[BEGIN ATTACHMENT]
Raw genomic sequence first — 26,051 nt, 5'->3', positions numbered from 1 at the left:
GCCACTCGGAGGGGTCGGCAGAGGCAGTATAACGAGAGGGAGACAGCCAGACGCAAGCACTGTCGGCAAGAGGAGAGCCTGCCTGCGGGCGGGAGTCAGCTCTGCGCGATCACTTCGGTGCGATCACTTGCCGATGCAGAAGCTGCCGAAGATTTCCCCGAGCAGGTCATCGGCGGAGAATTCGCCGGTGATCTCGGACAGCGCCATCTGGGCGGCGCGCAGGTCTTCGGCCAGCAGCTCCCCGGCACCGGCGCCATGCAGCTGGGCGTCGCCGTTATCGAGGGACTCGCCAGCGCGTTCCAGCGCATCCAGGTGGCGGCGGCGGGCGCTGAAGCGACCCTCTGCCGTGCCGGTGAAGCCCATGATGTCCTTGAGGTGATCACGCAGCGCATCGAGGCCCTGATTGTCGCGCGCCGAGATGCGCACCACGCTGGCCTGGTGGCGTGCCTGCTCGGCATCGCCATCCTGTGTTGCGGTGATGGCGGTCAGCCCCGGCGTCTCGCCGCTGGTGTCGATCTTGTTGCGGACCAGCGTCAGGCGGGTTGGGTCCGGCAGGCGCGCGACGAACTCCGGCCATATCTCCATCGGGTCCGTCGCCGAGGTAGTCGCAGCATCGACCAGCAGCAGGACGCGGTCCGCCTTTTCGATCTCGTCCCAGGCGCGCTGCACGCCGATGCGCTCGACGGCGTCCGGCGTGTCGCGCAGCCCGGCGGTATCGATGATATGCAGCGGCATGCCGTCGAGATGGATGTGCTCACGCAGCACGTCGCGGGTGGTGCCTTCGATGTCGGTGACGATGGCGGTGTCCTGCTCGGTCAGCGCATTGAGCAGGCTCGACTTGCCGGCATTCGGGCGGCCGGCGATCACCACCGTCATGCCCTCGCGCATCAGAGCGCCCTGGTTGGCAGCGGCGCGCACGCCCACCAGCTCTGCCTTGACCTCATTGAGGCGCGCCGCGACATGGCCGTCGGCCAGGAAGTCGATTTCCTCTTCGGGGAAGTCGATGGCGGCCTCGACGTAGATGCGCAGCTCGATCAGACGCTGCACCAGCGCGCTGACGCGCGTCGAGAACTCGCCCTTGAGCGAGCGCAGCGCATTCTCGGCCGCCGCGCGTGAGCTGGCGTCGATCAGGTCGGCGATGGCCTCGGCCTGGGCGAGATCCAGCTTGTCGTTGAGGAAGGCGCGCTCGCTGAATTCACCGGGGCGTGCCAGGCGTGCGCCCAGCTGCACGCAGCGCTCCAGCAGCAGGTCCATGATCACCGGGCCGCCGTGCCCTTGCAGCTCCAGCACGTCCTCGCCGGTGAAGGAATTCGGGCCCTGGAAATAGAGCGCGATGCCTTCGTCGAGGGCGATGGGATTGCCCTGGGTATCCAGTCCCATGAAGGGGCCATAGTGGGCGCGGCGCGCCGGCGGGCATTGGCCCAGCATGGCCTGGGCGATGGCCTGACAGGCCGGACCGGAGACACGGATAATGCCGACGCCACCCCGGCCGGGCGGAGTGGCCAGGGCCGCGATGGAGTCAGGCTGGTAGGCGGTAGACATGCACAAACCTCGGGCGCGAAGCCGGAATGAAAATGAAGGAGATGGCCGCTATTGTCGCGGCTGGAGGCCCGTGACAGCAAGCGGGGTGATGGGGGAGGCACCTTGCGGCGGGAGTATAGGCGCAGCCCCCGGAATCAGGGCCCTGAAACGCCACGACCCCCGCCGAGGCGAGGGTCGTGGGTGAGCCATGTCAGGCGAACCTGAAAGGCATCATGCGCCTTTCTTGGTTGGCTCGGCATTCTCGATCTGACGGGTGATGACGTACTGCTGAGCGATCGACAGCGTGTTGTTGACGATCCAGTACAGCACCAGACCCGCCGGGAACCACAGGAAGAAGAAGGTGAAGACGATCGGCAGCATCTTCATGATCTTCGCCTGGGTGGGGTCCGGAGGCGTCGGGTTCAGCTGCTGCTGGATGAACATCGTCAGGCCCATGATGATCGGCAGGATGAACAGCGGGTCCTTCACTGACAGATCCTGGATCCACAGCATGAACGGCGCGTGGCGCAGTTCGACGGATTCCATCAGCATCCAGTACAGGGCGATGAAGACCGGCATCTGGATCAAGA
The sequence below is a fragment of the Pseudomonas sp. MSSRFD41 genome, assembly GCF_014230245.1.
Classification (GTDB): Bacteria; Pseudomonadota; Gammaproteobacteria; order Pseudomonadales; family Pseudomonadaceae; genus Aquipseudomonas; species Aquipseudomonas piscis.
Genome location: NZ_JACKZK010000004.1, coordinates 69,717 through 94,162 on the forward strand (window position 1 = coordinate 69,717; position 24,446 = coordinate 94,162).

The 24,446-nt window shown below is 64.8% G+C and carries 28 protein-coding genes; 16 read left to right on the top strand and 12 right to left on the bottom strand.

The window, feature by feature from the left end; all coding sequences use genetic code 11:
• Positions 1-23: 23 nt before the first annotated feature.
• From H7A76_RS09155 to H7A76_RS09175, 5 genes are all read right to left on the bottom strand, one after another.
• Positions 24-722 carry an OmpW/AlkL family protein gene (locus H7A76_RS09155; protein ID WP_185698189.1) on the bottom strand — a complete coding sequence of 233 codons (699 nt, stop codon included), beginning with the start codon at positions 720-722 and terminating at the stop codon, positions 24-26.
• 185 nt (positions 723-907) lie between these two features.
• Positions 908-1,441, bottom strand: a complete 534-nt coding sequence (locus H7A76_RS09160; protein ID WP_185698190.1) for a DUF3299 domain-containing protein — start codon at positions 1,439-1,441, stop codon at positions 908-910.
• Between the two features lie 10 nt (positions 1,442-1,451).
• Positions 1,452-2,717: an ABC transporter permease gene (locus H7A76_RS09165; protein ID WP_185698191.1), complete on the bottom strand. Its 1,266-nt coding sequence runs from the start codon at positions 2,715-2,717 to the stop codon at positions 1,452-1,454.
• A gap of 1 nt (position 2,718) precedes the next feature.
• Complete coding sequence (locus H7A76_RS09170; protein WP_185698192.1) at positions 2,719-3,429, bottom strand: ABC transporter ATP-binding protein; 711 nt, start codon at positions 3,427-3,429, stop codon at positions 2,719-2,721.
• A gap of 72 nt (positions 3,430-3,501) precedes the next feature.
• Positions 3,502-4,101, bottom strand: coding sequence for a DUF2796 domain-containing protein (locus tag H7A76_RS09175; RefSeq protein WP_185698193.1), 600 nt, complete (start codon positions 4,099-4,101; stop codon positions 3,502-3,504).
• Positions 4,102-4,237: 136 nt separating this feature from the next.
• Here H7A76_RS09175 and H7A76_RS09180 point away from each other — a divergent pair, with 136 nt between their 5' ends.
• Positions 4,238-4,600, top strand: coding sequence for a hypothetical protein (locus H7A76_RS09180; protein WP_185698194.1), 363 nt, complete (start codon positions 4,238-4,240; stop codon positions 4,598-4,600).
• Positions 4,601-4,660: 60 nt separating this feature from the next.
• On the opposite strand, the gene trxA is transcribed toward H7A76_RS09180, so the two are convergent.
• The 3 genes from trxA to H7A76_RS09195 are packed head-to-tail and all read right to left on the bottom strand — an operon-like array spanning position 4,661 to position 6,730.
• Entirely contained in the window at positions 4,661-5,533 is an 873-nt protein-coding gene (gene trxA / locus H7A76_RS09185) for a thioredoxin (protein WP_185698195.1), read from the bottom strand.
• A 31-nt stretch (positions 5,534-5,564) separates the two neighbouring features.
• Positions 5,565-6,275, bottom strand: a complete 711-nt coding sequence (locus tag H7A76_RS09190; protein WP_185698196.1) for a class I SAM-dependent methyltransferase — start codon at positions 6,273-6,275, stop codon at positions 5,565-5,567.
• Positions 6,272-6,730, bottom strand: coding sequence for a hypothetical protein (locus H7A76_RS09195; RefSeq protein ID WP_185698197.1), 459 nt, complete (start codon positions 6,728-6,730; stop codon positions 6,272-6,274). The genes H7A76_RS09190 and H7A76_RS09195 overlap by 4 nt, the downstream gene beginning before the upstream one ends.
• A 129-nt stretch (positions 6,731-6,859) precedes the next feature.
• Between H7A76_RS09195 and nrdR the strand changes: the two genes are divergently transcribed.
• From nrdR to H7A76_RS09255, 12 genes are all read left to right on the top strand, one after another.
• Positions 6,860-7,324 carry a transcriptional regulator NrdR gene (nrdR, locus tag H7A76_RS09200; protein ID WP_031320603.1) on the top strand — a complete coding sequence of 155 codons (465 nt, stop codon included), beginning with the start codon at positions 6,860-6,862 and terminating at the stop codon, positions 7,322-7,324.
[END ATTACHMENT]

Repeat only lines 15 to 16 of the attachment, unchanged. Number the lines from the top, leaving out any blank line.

• A gap of 1 nt (position 2,718) precedes the next feature.
• Complete coding sequence (locus H7A76_RS09170; protein WP_185698192.1) at positions 2,719-3,429, bottom strand: ABC transporter ATP-binding protein; 711 nt, start codon at positions 3,427-3,429, stop codon at positions 2,719-2,721.